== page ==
Life-cycle exposure of Fathead minnows to environmentally relevant concentrations of the B-blocker drug Propranolol
Propranolol is a human pharmaceutical b-blocker that has been detected in municipal wastewater effluents in low concentrations. To assess the potential of this compound to affect fish, Fathead minnow (Pimephales promelas) were exposed for a life cycle in a flow-through system to nominal propranolol concentrations. During the 162-day to 165-day exposure, no significant changes in weights or lengths were seen in Fathead minnows, although the highest concentration of propranolol did cause a 15% decrease in survival of larval and juvenile stage fish compared with controls. At maturity, there were no significant changes in condition factor, liver-somatic index, or secondary sex characteristics in propranolol-exposed male or female fish. Female gonadosomatic index was significantly decreased in fish exposed to the highest concentrations of propranolol, probably because of increased egg-laying. Propranolol exposure caused no effects in Fathead minnows, except at the highest exposure concentration, where there were slight decreases in survival of juvenile minnows, and indications of increased reproduction. The present study is important because it is the first to assess the potential for effects in fish exposed to propranolol for a life cycle.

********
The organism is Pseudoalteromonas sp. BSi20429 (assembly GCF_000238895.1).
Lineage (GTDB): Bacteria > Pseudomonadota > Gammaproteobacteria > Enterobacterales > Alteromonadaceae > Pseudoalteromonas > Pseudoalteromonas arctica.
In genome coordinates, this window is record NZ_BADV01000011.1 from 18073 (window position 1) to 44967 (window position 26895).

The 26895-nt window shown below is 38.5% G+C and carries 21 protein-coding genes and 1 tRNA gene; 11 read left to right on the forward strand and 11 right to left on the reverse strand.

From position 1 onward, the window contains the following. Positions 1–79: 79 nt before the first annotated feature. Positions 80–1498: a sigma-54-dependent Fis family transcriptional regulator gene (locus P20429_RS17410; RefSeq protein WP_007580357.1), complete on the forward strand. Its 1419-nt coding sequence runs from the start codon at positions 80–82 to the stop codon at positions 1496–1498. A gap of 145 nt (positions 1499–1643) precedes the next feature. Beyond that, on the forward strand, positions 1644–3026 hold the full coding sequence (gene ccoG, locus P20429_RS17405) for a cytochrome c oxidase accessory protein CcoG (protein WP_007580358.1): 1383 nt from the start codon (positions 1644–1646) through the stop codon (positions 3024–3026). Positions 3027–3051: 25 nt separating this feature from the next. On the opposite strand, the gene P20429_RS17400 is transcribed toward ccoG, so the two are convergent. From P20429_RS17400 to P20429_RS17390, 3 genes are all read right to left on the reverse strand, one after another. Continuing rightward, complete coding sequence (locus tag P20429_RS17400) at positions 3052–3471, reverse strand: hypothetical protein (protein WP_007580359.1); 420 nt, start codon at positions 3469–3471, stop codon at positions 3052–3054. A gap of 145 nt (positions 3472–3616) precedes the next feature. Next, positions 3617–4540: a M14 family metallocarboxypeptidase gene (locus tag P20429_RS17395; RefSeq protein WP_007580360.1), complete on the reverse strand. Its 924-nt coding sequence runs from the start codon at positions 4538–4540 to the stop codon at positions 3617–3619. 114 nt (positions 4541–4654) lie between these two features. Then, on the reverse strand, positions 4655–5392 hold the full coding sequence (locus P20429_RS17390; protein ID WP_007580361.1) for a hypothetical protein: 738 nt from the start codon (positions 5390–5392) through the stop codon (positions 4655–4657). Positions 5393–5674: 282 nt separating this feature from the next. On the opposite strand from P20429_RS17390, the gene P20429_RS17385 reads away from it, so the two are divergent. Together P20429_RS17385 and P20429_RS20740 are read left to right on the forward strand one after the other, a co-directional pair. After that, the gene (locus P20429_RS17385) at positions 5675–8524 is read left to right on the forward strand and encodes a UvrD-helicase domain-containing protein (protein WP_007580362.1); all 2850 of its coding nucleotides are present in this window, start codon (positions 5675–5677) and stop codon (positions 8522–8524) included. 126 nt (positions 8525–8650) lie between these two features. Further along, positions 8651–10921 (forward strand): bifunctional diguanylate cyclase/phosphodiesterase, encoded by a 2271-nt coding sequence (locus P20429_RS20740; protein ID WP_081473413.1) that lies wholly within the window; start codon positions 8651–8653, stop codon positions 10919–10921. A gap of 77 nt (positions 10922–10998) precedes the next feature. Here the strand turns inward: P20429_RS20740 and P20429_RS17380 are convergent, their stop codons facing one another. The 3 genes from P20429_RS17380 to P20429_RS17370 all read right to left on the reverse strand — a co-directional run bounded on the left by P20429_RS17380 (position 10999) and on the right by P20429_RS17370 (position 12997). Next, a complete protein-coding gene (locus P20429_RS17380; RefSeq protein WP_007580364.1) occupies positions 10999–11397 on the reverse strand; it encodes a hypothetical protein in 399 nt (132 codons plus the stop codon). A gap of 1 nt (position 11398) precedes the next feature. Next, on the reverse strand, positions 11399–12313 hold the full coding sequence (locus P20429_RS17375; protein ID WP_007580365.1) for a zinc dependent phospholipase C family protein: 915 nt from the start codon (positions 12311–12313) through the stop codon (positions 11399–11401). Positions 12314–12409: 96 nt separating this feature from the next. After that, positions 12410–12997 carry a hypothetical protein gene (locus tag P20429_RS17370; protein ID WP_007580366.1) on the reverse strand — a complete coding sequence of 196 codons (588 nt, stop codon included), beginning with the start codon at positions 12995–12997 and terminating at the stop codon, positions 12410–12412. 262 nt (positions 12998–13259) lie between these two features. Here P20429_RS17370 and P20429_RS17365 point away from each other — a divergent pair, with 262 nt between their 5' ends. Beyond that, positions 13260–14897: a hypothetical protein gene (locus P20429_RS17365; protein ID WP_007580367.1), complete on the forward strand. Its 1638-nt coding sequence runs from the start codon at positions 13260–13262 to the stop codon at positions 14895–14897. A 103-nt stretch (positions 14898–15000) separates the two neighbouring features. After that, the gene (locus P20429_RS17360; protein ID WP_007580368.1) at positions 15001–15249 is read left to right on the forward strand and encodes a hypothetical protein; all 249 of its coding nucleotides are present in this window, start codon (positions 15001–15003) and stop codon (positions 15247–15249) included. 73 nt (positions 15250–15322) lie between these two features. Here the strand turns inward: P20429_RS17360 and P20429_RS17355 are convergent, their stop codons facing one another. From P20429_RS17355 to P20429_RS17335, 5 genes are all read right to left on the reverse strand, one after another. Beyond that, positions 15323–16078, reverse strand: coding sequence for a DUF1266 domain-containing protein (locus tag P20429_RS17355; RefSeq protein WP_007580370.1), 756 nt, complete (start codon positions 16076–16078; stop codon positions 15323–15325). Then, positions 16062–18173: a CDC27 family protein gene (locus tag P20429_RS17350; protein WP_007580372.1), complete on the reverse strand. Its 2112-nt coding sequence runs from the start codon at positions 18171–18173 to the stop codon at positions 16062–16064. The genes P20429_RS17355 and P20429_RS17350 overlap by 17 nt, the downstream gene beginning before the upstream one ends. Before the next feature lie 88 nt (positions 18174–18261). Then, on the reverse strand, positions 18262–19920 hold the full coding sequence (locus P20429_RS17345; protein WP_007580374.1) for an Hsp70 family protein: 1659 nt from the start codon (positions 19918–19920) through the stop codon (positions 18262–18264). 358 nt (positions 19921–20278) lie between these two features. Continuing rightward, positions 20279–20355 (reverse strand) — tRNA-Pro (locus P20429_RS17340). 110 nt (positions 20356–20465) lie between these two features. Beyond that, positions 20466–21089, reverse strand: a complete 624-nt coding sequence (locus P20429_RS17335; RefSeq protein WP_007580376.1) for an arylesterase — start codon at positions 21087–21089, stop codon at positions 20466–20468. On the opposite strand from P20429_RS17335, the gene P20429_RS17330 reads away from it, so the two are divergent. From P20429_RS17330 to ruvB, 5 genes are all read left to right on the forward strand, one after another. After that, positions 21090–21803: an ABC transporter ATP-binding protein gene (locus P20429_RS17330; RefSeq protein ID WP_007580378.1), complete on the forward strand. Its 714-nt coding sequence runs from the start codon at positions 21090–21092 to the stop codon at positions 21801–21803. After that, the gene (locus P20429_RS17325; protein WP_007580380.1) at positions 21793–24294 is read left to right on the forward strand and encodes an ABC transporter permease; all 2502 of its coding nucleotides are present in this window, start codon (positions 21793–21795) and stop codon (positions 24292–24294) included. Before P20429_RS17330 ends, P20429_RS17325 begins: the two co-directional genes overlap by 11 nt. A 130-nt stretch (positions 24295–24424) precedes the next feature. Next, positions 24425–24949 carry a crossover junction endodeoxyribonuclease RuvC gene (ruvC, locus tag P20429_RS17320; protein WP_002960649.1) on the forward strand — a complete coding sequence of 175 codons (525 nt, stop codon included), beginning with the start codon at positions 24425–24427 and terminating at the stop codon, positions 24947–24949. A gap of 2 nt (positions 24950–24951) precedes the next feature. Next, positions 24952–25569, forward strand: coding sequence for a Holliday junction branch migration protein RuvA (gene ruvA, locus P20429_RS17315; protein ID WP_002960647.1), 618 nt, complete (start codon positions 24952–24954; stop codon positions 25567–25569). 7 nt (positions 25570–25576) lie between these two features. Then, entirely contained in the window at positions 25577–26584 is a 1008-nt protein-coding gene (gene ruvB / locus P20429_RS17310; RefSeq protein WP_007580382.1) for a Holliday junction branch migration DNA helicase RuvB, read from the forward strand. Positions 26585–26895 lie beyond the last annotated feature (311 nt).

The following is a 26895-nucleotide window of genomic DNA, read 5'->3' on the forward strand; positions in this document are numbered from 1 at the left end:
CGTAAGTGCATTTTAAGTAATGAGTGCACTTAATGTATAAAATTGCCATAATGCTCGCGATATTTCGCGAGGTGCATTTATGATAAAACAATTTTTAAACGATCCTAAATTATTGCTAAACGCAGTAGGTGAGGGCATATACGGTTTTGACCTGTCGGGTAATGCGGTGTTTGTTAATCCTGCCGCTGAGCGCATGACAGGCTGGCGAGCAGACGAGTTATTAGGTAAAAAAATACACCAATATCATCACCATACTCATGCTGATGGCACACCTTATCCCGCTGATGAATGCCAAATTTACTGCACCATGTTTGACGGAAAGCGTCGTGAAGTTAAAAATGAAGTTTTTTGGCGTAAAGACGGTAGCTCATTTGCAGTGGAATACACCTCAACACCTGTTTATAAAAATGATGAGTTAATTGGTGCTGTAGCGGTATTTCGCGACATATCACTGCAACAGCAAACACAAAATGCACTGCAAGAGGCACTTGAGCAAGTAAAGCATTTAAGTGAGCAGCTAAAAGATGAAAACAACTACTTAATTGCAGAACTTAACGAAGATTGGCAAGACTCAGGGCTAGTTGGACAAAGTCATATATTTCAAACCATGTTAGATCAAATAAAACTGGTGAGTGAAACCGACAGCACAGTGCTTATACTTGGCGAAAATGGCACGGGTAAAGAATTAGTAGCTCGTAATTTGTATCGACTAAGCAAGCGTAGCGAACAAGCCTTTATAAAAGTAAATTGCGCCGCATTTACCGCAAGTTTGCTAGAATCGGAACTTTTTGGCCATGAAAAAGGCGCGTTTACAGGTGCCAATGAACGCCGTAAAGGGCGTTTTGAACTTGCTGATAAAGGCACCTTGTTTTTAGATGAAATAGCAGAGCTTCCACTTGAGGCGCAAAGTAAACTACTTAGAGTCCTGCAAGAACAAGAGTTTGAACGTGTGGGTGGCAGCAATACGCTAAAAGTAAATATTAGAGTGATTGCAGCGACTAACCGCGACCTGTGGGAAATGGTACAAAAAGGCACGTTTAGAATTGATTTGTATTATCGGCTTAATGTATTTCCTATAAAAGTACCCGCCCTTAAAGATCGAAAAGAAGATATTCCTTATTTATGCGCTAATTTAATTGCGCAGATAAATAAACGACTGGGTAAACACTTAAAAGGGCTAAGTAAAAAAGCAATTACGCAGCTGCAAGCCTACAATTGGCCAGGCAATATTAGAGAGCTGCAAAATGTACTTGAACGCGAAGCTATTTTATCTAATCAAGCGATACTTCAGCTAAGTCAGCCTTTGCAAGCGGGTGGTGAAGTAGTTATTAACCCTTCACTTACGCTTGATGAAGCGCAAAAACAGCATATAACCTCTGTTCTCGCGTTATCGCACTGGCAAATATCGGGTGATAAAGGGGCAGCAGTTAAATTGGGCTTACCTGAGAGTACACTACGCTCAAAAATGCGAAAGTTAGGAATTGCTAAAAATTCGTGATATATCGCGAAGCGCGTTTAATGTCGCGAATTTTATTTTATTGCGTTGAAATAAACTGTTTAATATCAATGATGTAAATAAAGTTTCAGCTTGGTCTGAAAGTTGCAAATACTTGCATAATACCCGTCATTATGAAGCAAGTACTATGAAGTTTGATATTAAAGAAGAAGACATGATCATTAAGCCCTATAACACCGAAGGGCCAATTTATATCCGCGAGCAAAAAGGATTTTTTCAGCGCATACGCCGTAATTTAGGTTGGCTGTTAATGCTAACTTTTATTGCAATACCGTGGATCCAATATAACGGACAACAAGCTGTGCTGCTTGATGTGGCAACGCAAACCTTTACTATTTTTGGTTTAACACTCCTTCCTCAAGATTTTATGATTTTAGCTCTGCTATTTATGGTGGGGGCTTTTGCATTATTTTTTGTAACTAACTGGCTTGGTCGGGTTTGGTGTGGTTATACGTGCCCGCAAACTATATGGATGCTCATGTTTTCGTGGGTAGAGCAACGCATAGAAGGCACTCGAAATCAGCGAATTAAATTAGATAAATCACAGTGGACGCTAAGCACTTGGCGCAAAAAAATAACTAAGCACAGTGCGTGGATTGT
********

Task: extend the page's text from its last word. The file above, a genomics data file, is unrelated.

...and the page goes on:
Scientific Publication - Life\u2010cycle exposure of fathead minnows to environmentally relevant concentrations of the β\u2010blocker drug propranolol
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